slap troubles

Discussion in 'Technique [BG]' started by myk d., Dec 8, 2000.

  1. myk d.

    myk d.

    Dec 8, 2000
    hi, im still pretty new at bass, and am still developing techniques. not that slapping is the most musical thing done to a bass, but i still really wnat to learn how to do it. my main problem is that i always end up hitting multiple strings with my thumb. also, i have trouble when slap/popping, i always get a trot, never a steady rythem. i know practice is the key, but i would greatly appreciate any tips that might help me out along the way. thanx a lot.
  2. kcm


    Jun 17, 2000
    Woking, Surrey.
    Although I am primarily a Rock/Blues player I love to play a bit of slap and found that the video called "The Slap Bass Program by Alex Sklarevski" helped my technique no end. It starts from very basic single note thumbing to machine gun triplets and beyond. It has the music written too, and shows both hands working together in great detail.
    Costs about £18 in the UK so probably $12 or so, depending on where you are.
  3. Christopher


    Apr 28, 2000
    New York, NY
    The most important thing to do is relax. Keep your wrist, forearm and elbow loose; let your hand lead and the rest of your arm will follow. The slap motion comes from the counterclockwise rotation of the hand about the wrist, which brings your thumb to the string. That's it; no arm movement is necessary. (If this is confusing, imagine turning a doorknob.) Once your thumb contacts the string, let it bounce off; don't keep it there. Like a trampoline, the tension in the string should provide sufficient force to return your thumb to its starting position for another slap; you shouldn't have to expend any muscle effort to get the thumb off of the string.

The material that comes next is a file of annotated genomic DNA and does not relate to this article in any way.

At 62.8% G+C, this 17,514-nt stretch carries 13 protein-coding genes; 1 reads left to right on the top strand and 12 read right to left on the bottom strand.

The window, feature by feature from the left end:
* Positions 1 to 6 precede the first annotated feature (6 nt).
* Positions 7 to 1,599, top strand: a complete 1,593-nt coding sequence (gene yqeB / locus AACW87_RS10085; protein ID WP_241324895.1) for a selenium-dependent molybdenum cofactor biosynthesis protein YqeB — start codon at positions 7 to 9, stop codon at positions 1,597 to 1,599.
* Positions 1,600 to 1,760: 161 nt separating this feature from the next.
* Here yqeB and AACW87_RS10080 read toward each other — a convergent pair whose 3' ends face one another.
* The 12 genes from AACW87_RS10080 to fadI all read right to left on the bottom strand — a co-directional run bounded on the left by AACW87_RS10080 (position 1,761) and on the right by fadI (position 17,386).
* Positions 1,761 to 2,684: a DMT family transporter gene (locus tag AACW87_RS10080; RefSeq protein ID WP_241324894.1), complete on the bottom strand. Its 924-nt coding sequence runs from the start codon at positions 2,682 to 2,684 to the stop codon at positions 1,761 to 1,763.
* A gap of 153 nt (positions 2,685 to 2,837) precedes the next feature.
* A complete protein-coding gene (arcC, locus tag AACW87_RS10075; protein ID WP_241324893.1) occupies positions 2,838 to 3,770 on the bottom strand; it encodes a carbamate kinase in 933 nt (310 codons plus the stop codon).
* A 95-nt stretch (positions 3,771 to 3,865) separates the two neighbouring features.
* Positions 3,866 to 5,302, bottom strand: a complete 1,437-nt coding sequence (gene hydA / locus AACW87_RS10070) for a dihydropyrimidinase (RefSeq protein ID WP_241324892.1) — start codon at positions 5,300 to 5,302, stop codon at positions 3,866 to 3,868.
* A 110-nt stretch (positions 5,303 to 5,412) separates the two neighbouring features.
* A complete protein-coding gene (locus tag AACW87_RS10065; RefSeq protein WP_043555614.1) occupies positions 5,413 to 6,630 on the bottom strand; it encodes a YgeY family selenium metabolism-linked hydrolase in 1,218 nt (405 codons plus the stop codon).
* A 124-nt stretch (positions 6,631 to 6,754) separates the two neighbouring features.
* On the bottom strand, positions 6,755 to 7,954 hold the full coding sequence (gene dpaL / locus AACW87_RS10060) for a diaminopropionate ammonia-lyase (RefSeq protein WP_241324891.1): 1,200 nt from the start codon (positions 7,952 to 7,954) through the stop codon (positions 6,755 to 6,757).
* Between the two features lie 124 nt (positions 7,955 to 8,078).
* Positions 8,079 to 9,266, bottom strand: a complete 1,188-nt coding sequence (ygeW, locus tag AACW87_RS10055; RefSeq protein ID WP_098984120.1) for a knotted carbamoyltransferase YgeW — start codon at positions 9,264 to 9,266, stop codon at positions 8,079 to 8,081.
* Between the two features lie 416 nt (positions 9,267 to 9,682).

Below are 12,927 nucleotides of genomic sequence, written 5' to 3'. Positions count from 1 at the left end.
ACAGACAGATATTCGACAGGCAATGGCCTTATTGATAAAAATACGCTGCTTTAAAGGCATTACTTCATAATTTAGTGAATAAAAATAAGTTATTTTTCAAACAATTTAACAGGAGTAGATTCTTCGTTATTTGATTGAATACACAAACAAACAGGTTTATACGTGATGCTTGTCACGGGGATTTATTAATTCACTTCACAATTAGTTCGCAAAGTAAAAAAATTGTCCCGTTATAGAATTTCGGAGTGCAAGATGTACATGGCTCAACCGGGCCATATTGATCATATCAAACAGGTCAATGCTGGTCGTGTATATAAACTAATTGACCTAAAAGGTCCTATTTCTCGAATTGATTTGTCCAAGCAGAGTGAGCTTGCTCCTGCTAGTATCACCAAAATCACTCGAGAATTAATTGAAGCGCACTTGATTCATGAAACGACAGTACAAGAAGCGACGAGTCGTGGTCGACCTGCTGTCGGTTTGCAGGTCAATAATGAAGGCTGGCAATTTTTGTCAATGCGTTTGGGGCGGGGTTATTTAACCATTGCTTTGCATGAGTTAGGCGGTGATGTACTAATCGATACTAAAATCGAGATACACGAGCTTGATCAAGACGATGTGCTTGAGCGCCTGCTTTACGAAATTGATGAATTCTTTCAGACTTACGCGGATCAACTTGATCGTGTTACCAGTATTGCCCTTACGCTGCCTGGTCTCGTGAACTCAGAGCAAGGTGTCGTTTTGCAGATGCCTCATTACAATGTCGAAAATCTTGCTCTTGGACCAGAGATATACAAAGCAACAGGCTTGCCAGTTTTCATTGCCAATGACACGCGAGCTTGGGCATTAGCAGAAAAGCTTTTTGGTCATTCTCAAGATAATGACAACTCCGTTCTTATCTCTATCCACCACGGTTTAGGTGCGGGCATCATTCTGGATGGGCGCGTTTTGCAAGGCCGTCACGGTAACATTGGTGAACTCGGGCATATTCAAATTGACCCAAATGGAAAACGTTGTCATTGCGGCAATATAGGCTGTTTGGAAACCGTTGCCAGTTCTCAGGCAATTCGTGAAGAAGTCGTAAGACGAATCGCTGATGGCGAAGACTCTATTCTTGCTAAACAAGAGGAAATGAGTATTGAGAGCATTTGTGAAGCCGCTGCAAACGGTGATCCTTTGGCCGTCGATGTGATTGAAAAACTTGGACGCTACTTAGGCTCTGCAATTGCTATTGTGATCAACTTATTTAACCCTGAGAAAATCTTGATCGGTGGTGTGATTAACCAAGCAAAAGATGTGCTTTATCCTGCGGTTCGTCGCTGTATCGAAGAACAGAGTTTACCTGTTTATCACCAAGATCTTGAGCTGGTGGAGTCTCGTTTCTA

During the return, you can add a pop, which should also be made with a minimum of muscular effort. As your hand rotates clockwise back to its starting position, your (slightly) hooked index and/or middle finger should pull the string and release naturally. Don't exaggerate the hook and don't hold it too rigid; you need only enough force to get the proper sound. Once you have the proper right hand motions down, you can work on developing your left hand slap technique. These three elements--slap, pop and left hand slap--comprise the rudiments necessary to come up with a compelling slap line.

    Note: hitting several strings inadvertently is a common (often intractible) problem for 5+ string instruments with narrow spacing. If, after practice, this still poses a problem, look into getting a good 4 string or a wide-spaced 5.

    In general, successful slap/pop technique is achieved through economy of motion. Flea looks impressive flinging his hands around, but if most of us played like him, we'd be in traction.
  4. myk d.

    myk d.

    Dec 8, 2000
    thanks so much guys! i wasn't able to find the video, but i just read christophers advice and it sounds like its really gonna help. thanx chris. if anyone reads this and has anything to add, please do. later all, myk
  5. After you become more familiar with the basic techniques,you should check out videos by Louis Johnson and Larry Graham (Larry probably has some videos available,if my memory serves me well.)From these masters you can hear and see genuine groove delivered with conviction and passion.
  6. Chris, You're spot on but could you tell me more on the left hand slap thing you were talking about??
  7. Christopher


    Apr 28, 2000
    New York, NY